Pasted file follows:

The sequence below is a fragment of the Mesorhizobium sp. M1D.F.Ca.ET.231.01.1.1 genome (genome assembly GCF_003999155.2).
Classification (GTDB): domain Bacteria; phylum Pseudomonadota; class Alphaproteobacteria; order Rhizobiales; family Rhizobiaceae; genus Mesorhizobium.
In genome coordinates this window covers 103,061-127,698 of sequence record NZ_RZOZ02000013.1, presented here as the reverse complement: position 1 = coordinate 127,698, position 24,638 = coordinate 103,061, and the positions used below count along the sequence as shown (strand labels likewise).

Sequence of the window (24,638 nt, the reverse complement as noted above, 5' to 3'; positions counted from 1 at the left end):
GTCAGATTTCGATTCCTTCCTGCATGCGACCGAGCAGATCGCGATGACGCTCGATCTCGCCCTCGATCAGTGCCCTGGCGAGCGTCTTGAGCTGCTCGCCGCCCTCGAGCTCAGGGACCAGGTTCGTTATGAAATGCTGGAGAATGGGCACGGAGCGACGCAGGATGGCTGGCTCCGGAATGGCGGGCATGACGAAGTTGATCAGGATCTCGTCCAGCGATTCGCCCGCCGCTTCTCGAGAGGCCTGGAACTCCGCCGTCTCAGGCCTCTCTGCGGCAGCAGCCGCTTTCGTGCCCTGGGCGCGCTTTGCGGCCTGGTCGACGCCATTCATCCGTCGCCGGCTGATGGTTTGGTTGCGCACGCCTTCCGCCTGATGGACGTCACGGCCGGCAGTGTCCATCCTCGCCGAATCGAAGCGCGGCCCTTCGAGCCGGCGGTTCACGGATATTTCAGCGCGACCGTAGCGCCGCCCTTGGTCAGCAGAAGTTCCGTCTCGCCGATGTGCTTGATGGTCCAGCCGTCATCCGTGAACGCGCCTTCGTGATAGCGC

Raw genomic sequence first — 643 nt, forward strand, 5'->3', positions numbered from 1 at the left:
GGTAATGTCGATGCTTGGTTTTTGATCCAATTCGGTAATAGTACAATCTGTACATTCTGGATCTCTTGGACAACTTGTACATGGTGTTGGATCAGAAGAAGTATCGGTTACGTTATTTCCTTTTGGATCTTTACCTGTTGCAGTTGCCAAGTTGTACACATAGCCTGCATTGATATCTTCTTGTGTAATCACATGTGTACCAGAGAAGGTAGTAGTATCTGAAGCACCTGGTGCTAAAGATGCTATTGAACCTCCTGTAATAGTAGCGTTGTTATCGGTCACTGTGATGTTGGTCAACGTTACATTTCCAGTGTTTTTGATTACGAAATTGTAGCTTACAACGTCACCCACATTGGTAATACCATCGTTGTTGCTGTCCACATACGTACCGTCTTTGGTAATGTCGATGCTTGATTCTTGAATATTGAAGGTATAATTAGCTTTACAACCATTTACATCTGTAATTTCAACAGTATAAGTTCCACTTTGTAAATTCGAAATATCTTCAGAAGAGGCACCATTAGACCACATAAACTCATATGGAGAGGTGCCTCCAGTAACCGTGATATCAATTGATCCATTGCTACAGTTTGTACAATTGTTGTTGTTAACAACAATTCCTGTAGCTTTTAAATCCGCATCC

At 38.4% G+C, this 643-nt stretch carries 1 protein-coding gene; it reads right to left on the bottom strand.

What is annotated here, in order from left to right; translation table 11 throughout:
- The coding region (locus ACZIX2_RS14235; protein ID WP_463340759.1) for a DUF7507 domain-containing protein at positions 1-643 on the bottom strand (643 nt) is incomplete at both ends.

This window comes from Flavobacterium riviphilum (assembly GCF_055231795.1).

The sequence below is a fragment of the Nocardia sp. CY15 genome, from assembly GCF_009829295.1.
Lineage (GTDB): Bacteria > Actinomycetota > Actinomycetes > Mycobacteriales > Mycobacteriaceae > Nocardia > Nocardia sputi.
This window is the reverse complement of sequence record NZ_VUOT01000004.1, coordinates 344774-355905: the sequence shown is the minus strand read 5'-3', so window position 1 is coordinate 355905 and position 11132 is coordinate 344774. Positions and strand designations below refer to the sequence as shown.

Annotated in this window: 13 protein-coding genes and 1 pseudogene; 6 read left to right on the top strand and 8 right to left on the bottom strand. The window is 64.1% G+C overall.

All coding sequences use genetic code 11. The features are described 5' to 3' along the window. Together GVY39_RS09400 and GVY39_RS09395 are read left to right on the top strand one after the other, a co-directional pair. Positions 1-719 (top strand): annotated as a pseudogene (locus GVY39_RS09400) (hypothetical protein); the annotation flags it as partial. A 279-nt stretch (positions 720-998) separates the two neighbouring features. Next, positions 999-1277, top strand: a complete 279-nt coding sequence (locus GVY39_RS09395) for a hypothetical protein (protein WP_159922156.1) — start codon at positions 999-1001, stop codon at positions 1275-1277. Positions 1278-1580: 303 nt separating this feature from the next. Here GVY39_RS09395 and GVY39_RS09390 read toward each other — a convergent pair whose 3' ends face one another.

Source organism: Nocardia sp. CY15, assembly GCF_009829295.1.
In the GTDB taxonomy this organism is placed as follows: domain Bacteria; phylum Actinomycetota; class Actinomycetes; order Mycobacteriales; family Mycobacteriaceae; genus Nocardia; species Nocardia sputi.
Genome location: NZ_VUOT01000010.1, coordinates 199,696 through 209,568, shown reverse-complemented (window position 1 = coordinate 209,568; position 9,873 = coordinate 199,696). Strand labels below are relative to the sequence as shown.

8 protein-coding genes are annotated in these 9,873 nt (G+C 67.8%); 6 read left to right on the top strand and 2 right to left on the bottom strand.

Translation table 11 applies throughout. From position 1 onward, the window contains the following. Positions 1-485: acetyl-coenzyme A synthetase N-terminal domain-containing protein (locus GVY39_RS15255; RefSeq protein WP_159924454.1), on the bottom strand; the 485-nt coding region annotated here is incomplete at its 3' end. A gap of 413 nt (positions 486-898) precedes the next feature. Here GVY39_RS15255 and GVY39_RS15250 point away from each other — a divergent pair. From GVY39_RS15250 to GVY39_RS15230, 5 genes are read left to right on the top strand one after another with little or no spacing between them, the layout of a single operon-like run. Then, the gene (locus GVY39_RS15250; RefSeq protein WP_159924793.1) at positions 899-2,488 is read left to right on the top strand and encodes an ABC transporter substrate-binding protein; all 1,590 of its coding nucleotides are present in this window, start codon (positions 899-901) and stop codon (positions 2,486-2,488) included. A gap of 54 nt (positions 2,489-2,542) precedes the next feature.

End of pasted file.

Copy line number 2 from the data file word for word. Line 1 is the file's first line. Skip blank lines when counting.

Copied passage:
Classification (GTDB): domain Bacteria; phylum Pseudomonadota; class Alphaproteobacteria; order Rhizobiales; family Rhizobiaceae; genus Mesorhizobium.